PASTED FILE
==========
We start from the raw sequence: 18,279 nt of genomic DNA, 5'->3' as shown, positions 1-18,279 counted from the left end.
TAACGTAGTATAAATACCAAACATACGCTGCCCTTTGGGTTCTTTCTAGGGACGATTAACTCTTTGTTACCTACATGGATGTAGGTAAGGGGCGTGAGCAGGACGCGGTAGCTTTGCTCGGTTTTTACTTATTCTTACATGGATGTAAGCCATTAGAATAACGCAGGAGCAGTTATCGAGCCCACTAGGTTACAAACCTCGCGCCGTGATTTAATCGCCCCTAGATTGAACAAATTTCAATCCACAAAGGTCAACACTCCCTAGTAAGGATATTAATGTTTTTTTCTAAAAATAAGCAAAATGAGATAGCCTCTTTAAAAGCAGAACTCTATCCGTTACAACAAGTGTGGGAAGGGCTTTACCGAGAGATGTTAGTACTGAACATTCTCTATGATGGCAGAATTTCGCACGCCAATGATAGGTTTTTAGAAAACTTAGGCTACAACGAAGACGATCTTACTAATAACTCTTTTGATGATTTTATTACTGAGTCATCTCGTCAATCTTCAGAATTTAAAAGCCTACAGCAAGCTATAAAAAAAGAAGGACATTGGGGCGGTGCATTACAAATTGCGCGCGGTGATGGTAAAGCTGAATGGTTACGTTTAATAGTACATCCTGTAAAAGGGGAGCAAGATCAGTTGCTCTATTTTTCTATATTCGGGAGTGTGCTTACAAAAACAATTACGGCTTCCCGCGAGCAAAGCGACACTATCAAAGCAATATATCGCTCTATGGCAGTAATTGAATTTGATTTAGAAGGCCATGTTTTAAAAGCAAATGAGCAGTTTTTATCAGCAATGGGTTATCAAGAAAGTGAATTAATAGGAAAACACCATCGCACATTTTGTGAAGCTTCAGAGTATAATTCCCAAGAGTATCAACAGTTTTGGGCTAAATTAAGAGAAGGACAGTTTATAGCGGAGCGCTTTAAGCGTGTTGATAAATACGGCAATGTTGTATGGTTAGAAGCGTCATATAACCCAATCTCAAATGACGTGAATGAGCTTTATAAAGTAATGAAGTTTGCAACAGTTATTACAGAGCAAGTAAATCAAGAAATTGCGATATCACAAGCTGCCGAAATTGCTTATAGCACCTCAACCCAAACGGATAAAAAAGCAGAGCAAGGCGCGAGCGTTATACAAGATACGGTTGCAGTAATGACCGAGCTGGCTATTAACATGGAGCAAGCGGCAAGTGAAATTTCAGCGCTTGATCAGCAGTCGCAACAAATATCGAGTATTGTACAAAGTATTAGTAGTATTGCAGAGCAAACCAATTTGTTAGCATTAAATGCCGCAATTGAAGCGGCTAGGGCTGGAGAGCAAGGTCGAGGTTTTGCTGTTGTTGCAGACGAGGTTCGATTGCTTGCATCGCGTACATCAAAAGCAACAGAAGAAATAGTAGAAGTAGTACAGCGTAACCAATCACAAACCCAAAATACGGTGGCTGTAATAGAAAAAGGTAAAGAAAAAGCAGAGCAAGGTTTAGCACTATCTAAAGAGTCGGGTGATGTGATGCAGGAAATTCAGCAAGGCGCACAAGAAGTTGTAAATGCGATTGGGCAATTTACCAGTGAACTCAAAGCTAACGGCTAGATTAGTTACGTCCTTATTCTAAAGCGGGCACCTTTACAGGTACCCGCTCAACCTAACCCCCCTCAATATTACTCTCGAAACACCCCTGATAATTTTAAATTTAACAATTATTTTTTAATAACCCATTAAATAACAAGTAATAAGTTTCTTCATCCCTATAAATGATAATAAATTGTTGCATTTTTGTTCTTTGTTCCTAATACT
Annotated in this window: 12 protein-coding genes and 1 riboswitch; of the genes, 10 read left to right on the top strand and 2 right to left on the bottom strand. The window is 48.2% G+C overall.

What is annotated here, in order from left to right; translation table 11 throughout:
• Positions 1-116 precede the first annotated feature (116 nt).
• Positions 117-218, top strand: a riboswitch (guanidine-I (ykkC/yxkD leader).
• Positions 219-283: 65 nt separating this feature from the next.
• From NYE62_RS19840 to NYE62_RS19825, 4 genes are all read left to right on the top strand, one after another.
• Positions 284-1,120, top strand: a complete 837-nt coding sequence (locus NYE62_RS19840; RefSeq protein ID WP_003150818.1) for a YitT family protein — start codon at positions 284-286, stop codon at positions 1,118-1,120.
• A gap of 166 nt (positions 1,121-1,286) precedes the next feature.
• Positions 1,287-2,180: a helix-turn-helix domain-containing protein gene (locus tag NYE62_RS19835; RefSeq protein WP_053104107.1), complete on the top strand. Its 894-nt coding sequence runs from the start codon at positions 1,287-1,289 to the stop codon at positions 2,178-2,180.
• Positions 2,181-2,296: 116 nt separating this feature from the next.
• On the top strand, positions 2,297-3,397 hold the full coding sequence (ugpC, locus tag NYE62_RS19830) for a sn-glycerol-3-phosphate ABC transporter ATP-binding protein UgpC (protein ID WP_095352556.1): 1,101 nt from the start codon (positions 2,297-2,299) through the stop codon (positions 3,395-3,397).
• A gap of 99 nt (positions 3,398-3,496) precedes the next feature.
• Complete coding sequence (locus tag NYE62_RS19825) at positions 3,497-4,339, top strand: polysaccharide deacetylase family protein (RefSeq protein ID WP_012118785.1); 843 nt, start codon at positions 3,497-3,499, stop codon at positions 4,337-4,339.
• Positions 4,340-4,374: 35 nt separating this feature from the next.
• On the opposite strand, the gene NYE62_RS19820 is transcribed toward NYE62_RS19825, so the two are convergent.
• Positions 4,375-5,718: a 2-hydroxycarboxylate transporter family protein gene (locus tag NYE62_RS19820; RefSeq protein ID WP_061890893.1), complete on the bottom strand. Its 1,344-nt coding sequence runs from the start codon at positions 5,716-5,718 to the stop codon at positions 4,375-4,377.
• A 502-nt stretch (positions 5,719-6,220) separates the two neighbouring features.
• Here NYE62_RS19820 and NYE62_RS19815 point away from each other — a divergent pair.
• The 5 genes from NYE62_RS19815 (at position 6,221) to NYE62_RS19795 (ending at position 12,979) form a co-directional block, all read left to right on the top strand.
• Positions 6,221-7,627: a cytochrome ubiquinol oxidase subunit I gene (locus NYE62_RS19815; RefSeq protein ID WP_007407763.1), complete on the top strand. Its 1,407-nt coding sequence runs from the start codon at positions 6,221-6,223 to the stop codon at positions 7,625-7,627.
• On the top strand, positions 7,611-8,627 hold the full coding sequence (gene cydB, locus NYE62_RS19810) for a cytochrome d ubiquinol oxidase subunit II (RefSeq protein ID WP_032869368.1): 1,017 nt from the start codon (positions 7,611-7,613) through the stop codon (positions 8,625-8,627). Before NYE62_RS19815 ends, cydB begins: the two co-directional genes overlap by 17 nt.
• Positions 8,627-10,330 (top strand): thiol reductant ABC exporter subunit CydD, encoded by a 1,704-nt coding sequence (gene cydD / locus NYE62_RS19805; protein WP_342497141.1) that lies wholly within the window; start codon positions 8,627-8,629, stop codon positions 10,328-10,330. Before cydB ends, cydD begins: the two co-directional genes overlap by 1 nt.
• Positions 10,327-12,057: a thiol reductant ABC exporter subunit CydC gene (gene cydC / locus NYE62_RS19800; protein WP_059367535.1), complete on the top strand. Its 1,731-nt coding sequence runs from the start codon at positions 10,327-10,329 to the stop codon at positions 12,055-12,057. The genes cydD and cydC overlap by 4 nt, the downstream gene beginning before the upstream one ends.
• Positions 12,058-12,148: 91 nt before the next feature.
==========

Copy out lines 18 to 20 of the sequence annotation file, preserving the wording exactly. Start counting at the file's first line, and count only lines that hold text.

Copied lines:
• Positions 4,375-5,718: a 2-hydroxycarboxylate transporter family protein gene (locus tag NYE62_RS19820; RefSeq protein ID WP_061890893.1), complete on the bottom strand. Its 1,344-nt coding sequence runs from the start codon at positions 5,716-5,718 to the stop codon at positions 4,375-4,377.
• A 502-nt stretch (positions 5,719-6,220) separates the two neighbouring features.
• Here NYE62_RS19820 and NYE62_RS19815 point away from each other — a divergent pair.